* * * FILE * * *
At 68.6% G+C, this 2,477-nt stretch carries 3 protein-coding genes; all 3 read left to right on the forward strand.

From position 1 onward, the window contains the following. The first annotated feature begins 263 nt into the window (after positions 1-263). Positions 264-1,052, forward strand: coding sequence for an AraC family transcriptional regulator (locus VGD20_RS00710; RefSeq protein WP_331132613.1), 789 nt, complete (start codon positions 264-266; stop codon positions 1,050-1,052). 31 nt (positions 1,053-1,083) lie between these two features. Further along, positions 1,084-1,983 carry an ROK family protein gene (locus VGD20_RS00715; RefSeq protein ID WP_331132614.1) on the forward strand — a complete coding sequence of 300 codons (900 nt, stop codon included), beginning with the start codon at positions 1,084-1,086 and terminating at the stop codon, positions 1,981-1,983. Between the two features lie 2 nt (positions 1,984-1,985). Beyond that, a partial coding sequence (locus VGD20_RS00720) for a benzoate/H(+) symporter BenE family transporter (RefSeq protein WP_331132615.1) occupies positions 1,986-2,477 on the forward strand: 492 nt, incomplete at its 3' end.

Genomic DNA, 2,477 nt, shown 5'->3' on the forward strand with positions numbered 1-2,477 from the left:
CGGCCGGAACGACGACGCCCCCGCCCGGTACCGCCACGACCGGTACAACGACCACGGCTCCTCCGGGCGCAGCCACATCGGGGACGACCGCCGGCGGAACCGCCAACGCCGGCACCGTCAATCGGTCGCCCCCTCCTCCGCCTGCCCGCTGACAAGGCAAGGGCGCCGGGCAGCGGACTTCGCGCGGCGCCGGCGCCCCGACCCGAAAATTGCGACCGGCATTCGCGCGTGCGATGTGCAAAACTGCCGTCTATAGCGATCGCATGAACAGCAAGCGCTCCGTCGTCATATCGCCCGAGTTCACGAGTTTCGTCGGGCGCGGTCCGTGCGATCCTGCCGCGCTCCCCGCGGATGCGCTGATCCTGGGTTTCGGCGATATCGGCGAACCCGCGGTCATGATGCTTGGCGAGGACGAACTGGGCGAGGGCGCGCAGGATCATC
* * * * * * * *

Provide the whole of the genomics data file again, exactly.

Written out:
At 68.6% G+C, this 2,477-nt stretch carries 3 protein-coding genes; all 3 read left to right on the forward strand.

From position 1 onward, the window contains the following. The first annotated feature begins 263 nt into the window (after positions 1-263). Positions 264-1,052, forward strand: coding sequence for an AraC family transcriptional regulator (locus VGD20_RS00710; RefSeq protein WP_331132613.1), 789 nt, complete (start codon positions 264-266; stop codon positions 1,050-1,052). 31 nt (positions 1,053-1,083) lie between these two features. Further along, positions 1,084-1,983 carry an ROK family protein gene (locus VGD20_RS00715; RefSeq protein ID WP_331132614.1) on the forward strand — a complete coding sequence of 300 codons (900 nt, stop codon included), beginning with the start codon at positions 1,084-1,086 and terminating at the stop codon, positions 1,981-1,983. Between the two features lie 2 nt (positions 1,984-1,985). Beyond that, a partial coding sequence (locus VGD20_RS00720) for a benzoate/H(+) symporter BenE family transporter (RefSeq protein WP_331132615.1) occupies positions 1,986-2,477 on the forward strand: 492 nt, incomplete at its 3' end.

Genomic DNA, 2,477 nt, shown 5'->3' on the forward strand with positions numbered 1-2,477 from the left:
CGGCCGGAACGACGACGCCCCCGCCCGGTACCGCCACGACCGGTACAACGACCACGGCTCCTCCGGGCGCAGCCACATCGGGGACGACCGCCGGCGGAACCGCCAACGCCGGCACCGTCAATCGGTCGCCCCCTCCTCCGCCTGCCCGCTGACAAGGCAAGGGCGCCGGGCAGCGGACTTCGCGCGGCGCCGGCGCCCCGACCCGAAAATTGCGACCGGCATTCGCGCGTGCGATGTGCAAAACTGCCGTCTATAGCGATCGCATGAACAGCAAGCGCTCCGTCGTCATATCGCCCGAGTTCACGAGTTTCGTCGGGCGCGGTCCGTGCGATCCTGCCGCGCTCCCCGCGGATGCGCTGATCCTGGGTTTCGGCGATATCGGCGAACCCGCGGTCATGATGCTTGGCGAGGACGAACTGGGCGAGGGCGCGCAGGATCATC